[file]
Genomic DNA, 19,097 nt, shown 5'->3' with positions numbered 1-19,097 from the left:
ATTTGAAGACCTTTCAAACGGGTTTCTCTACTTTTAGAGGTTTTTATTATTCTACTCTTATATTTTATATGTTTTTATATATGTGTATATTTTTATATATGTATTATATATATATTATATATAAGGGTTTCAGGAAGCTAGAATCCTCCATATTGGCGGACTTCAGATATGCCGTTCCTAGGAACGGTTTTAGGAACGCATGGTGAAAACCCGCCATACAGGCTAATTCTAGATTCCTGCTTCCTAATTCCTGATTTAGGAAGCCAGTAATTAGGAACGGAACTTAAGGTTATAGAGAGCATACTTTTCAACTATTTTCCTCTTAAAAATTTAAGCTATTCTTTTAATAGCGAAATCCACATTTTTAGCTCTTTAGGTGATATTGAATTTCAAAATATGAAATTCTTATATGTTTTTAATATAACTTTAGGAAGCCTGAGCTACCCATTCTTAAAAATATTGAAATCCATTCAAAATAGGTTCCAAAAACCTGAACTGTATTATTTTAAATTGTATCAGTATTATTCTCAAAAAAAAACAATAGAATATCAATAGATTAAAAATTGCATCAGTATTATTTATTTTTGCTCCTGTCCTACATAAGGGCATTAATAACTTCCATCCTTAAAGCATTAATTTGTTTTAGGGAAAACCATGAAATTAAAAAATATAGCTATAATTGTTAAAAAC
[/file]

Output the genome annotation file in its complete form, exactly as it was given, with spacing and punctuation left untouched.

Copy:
Genomic DNA, 19,097 nt, shown 5'->3' with positions numbered 1-19,097 from the left:
ATTTGAAGACCTTTCAAACGGGTTTCTCTACTTTTAGAGGTTTTTATTATTCTACTCTTATATTTTATATGTTTTTATATATGTGTATATTTTTATATATGTATTATATATATATTATATATAAGGGTTTCAGGAAGCTAGAATCCTCCATATTGGCGGACTTCAGATATGCCGTTCCTAGGAACGGTTTTAGGAACGCATGGTGAAAACCCGCCATACAGGCTAATTCTAGATTCCTGCTTCCTAATTCCTGATTTAGGAAGCCAGTAATTAGGAACGGAACTTAAGGTTATAGAGAGCATACTTTTCAACTATTTTCCTCTTAAAAATTTAAGCTATTCTTTTAATAGCGAAATCCACATTTTTAGCTCTTTAGGTGATATTGAATTTCAAAATATGAAATTCTTATATGTTTTTAATATAACTTTAGGAAGCCTGAGCTACCCATTCTTAAAAATATTGAAATCCATTCAAAATAGGTTCCAAAAACCTGAACTGTATTATTTTAAATTGTATCAGTATTATTCTCAAAAAAAAACAATAGAATATCAATAGATTAAAAATTGCATCAGTATTATTTATTTTTGCTCCTGTCCTACATAAGGGCATTAATAACTTCCATCCTTAAAGCATTAATTTGTTTTAGGGAAAACCATGAAATTAAAAAATATAGCTATAATTGTTAAAAAC